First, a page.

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A monster in the family

Published Sep. 9, 2005

With his wife's support, an Oldsmar man parlays his love of trucks into a career that is a roaring success.

She was from Massapequa, New York. He was from Dunedin. He liked to hunt and fish. Her idea of the great outdoors was the inside of a dance club.

When they went on their first date, he picked her up in his red Ford pickup and announced that they were going to hang out with friends and maybe do a little off-road driving. She was wearing high heels, jeans and a crisp white blouse. When they got to the spot, she wouldn't get out of the truck. She made him carry her to the tailgate.

"Out in the woods with 40 or 50 other trucks and their dogs and their coolers of beer," Kathy Hartsock said, shaking her head. "At one point I asked where you go to the bathroom. He said, "In the woods.' I said, "Not me,' and I made him take me to the Shell station three miles down the road."

But opposites attract, she said, "And he was just gorgeous."

He was Scott Hartsock, and when Kathy's mother found out she was actually going to marry this guy, she . . . well, she had some reservations.

"My mother said, "Oh, my God! Why? Couldn't you find a business executive or someone like that?' "

Scott and Kathy were married March 9, 1985, on Clearwater Beach, and in the ensuing years, they had two children and a red Ford pickup that kept getting bigger and bigger.

Today, the truck stands more than 10 feet tall, weighs more than 4.5 tons and is worth about $150,000. It also has a name.

"I call it Gun Slinger because I used to be a gunsmith," Scott said, standing in the large open garage next to his home.

Gun Slinger is one of the featured trucks in Saturday's Super Bowl of Motor Sports at Raymond James Stadium, and Hartsock is becoming one of the most popular drivers on the monster truck circuit. Last year, he finished second on the tour.

But Gun Slinger wouldn't be here if not for Kathy.

Nine years ago, the Hartsocks had to decide whether Scott would stay a gunsmith or build his truck into a monster truck, buy a moving van in which to haul it and travel around the country on the racing circuit. In the meantime, Kathy, who worked for a mortgage company, would be the family's sole means of support.

"That put the burden more or less on me," she said. "I had to ask myself whether I could support us if this didn't work. But I believed Scott was going to give it everything he had.

"That's how it all came to be."

Scott's first race was in Naples in 1992. He rolled the truck.

"I panicked," Kathy said. "We came home with a crushed truck, and for the next few races, I couldn't even watch. I'd sit in the stands with my head down."

Slowly, Scott began to learn which parts worked best, how to race and how to find sponsors. As he started winning, the fans started to notice.

He's gone almost every weekend now. He'll drive 1,000 miles to a show, turn around two days later and drive home. When he gets back, he spends the week frantically trying to repair his trucks. (His second truck,, made its debut last month in Atlanta.)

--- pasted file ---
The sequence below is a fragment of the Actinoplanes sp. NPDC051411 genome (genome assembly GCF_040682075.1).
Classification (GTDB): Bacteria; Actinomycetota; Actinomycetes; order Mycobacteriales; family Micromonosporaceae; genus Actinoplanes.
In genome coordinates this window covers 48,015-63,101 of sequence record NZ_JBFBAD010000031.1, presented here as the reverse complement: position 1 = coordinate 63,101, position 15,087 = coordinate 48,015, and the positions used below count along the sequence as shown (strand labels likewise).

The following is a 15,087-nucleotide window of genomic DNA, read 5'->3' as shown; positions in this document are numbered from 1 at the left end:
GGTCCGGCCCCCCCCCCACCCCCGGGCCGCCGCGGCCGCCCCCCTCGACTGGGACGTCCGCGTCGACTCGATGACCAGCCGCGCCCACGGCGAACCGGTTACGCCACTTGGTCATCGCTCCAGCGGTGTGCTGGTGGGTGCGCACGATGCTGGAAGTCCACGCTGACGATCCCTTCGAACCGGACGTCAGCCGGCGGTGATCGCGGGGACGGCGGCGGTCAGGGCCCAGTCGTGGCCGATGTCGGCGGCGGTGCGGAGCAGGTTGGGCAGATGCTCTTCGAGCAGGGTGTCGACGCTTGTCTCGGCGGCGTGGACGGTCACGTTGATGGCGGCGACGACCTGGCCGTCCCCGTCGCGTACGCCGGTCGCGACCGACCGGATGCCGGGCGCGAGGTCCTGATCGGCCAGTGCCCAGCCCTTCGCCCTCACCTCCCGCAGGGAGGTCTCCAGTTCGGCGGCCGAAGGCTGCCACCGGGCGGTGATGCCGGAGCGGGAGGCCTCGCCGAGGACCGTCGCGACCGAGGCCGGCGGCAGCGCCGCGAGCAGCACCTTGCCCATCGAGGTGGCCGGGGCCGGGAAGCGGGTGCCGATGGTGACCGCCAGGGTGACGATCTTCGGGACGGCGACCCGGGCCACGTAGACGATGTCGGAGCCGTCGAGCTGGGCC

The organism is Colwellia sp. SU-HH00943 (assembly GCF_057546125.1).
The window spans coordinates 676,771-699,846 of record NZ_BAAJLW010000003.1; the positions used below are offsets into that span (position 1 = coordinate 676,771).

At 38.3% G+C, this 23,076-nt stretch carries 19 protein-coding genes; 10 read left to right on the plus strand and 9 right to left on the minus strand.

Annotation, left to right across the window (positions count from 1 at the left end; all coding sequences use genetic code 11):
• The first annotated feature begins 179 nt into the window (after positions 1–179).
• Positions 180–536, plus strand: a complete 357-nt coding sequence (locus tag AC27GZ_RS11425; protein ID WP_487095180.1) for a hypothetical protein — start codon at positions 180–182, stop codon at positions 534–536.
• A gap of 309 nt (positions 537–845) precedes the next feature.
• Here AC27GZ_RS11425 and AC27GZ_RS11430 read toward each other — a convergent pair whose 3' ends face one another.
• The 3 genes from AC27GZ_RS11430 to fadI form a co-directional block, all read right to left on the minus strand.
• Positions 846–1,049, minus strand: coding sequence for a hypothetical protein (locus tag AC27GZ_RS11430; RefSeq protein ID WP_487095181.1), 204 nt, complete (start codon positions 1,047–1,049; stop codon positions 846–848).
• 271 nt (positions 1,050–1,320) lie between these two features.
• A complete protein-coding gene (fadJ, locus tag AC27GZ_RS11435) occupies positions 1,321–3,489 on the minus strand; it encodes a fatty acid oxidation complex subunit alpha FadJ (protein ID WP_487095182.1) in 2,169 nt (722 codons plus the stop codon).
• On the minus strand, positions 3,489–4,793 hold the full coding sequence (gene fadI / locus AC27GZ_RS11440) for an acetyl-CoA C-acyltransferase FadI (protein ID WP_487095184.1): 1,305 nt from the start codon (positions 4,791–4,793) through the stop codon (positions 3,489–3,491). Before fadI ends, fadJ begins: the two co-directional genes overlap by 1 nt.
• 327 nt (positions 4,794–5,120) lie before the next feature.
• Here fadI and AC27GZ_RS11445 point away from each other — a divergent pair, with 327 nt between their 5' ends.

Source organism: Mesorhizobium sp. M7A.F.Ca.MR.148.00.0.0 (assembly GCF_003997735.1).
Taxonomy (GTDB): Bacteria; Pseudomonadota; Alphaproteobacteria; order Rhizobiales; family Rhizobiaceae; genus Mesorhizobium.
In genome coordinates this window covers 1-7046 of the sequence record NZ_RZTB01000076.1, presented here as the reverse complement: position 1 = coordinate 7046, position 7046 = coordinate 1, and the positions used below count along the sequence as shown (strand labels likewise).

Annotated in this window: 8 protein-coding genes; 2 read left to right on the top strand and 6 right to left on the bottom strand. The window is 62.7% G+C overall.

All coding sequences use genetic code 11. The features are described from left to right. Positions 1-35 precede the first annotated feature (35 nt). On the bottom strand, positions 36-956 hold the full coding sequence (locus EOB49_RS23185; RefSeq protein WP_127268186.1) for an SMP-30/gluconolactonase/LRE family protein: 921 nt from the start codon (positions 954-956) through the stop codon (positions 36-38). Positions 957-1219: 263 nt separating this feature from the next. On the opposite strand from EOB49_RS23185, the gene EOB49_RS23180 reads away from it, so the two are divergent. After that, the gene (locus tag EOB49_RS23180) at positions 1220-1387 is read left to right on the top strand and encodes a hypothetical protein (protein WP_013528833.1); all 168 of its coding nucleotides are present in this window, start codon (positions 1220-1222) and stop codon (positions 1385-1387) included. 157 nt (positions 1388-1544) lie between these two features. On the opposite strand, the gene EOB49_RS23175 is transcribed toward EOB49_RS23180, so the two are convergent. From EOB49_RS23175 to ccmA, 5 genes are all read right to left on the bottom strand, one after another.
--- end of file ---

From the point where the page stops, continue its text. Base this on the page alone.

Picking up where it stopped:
"I leave for two weeks," Scott said, "and I come back and my daughter (age 12) is a young lady."

"He doesn't get to see the recitals and the baseball games," Kathy added. "But when school is out in the summer, we all travel together."

Success on the circuit is determined by two factors: winning and marketing. The trucks have to be gleaming and the drivers friendly.

"I had a dad call me and ask for an autograph for his son," Scott said. "I told him sure. Then he said they had driven here from Alabama. That just blew me away. I invited them over, and we talked for more than an hour.

"That's how dedicated the fans can be, and for me, it's an honor that they want my autograph. I'll sign until there's no one left in line."

The rewards are an average of $150,000 a year, mostly from the sale of T-shirts, hats, toys and other merchandise, some sold at the Web site A good part of that money goes back into the maintenance of the trucks.

As for Kathy's mother, she's now one of Scott's biggest fans.

"She gave me a guardian angel that I always take with me," Scott said. "On the road and when I'm racing."

On the tailgate of Gun Slinger is this inscription:

Thanks to my wife,

daughter & son.

"I'm proud we got to this point," Cathy said.

Scott smiled at his wife and finished the sentence.

"Because together is the only way we could have done this."


Weight: About 10,000 pounds.

Height: 10 feet.

Engine: Typically around 1,500 horsepower.

Transmission: Depending on a driver's preference, an automatic or manual transmission can be used.

Fuel: Alcohol.

Tires: Most trucks take 66-inch tall, 43-inch wide tires designed for agricultural machinery.

Top speed: 60-70 mph.

The first monster truck: Bob Chandler's Bigfoot, a Ford F Series pickup built in the late 1970s.

Cost: Between $100,000 and $150,000.

Racing: Races are divided into exhibition and pro races. Exhibition races typically do not offer prize purses. Drivers compete in Monster Truck Racing Association sanctioned events. The MTRA is the governing body of the sport.

The team that keeps trucking: Kathy and Scott Hartsock of Oldsmar, and, of course, Gun Slinger, the monster truck, in the shop at their home. While Scott learned the tricks of the trade on the monster circuit, Kathy's paycheck kept the family finances going.